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  • Writer's pictureDave Balzer

Food for Thought (and Function!)

Here's some food for thought...

The nutrients we eat affect everything in our body, from physical and cognitive performance to immune function. What we put in our body is crucial in maintaining a resilient, healthy life. Proper nutrition promotes well-being by giving our body the nutrients it needs to support healing and growth.

Pretty simple and straightforward, right? On paper, yes... in reality, not at all!

The nutrition and dieting world can be a confusing, dark, and scary place. Heck, I am anxious just thinking about sharing a nutrition blog post as any "stance" on nutrition comes with polarizing opinions. Vegan vs carnivore, cholesterol is the devil, eggs are good... eggs are superfood, fat is bad... no fat is good - do KETO!, vegetables are amazing... no they aren't, they have oxalates, eat small meals all throughout the day to keep energy up... nah, you have to keep that eating window small by skipping meals, and so so much more! These zero-sum debates in nutrition are endless and unproductive.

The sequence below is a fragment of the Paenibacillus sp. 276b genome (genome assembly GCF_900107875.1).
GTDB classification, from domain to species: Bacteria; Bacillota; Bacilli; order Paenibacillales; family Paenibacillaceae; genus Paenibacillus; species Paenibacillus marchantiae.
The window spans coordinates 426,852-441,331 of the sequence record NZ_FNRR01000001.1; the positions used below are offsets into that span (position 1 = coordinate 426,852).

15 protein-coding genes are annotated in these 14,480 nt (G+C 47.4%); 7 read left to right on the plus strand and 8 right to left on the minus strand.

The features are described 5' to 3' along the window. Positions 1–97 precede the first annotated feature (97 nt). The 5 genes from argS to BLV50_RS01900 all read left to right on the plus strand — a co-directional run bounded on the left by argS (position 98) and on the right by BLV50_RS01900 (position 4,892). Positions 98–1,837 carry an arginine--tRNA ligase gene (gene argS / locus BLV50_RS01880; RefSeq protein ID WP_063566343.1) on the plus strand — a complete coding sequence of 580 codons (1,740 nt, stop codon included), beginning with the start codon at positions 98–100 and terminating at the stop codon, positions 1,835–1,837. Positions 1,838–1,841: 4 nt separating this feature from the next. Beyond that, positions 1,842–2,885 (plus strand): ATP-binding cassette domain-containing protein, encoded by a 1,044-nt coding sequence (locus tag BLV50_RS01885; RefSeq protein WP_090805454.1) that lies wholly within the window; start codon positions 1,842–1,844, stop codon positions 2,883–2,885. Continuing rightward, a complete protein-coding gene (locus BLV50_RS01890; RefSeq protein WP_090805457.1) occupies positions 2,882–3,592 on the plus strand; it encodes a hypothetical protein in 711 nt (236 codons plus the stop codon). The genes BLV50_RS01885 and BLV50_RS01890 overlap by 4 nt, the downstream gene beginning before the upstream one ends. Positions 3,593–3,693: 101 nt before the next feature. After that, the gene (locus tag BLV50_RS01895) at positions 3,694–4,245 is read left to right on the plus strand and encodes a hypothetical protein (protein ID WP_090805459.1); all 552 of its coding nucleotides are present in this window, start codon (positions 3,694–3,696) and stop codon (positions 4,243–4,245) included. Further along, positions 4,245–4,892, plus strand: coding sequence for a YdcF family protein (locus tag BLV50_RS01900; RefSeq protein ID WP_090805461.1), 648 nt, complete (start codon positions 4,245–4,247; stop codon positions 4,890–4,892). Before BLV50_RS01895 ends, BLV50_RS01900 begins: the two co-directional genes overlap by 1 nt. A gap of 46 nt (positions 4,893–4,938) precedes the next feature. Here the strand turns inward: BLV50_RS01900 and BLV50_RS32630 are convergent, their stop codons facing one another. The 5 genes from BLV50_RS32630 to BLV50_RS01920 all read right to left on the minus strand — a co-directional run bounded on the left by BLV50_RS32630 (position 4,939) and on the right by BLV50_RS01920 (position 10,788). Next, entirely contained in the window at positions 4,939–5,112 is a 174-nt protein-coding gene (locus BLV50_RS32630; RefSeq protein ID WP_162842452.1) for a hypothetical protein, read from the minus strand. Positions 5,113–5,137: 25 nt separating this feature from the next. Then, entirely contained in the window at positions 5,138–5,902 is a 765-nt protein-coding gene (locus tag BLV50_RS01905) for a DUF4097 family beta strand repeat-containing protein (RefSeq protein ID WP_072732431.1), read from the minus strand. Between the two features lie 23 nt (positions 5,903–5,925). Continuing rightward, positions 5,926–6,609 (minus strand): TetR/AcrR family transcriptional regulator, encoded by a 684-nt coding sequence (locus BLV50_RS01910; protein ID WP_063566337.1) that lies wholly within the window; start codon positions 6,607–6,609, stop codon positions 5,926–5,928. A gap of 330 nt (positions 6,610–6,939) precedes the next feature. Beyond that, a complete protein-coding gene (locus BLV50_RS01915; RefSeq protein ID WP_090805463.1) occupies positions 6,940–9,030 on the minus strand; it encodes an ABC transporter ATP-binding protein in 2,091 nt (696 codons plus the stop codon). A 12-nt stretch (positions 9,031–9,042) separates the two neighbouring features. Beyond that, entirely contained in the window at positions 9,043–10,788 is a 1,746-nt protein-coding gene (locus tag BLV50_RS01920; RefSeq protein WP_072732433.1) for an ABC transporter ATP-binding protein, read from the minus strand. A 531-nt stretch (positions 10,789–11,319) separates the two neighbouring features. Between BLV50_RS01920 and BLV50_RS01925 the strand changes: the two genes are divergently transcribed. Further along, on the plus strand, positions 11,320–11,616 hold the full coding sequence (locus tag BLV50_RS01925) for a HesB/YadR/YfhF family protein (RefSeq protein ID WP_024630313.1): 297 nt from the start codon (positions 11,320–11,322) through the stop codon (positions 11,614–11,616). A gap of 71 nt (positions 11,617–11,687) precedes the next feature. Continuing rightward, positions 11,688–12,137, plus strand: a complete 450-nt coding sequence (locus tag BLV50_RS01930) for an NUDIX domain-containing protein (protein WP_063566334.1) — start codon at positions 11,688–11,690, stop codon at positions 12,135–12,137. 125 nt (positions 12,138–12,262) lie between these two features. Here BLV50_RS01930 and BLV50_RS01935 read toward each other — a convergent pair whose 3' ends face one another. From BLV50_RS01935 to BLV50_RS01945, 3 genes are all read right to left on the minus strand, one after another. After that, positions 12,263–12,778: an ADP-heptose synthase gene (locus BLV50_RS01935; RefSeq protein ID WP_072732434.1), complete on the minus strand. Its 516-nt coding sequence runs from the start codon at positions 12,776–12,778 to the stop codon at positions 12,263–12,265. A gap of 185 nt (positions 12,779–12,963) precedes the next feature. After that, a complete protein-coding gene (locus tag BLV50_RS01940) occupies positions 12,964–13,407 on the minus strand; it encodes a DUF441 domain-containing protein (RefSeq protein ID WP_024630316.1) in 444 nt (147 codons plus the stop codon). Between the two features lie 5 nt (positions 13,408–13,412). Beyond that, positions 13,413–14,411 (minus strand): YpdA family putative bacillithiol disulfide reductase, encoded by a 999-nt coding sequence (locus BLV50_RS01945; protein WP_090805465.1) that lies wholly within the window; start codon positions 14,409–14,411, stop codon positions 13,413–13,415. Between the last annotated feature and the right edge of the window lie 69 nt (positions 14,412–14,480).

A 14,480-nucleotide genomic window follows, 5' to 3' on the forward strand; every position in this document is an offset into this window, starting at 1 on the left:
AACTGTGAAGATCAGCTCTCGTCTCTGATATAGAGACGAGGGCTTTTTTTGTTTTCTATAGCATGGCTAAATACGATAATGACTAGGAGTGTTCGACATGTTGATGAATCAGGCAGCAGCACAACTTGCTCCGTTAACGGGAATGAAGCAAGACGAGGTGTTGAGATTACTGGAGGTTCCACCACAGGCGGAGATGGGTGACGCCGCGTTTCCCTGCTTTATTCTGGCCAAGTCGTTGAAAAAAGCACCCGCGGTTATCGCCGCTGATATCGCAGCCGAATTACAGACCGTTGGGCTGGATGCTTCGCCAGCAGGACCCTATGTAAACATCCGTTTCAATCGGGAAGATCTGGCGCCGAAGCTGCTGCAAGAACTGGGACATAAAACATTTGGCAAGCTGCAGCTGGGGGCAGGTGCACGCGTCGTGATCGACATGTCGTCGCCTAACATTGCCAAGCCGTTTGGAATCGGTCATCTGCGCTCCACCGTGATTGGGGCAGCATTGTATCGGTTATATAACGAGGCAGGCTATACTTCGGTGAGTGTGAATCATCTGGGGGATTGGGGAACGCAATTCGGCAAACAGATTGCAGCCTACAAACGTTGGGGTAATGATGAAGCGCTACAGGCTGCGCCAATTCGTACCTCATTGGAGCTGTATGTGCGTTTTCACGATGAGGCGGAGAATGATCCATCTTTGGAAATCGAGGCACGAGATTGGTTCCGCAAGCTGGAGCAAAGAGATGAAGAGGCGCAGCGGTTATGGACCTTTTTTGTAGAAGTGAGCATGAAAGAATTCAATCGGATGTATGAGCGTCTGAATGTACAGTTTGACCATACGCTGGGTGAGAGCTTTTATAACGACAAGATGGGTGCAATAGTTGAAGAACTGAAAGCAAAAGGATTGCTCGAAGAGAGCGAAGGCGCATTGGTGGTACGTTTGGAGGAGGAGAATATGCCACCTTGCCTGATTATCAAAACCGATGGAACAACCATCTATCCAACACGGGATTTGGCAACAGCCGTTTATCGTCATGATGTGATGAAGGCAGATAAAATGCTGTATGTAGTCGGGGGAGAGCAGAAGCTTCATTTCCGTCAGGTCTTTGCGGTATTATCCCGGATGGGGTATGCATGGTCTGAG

The bottom line is there is a ton of unknown in the nutrition research industry. A TON! But sadly, this "unknown" is used against the general population when they are trying to make healthy choices in regards to food. A productive discussion on nutrition should be nuanced and specific to individuals.

A great way to start the conversation on nutrition is a quote from Michael Pollan's book In Defense of Food:

"Eat food, mostly plant, not too much" - Michael Pollan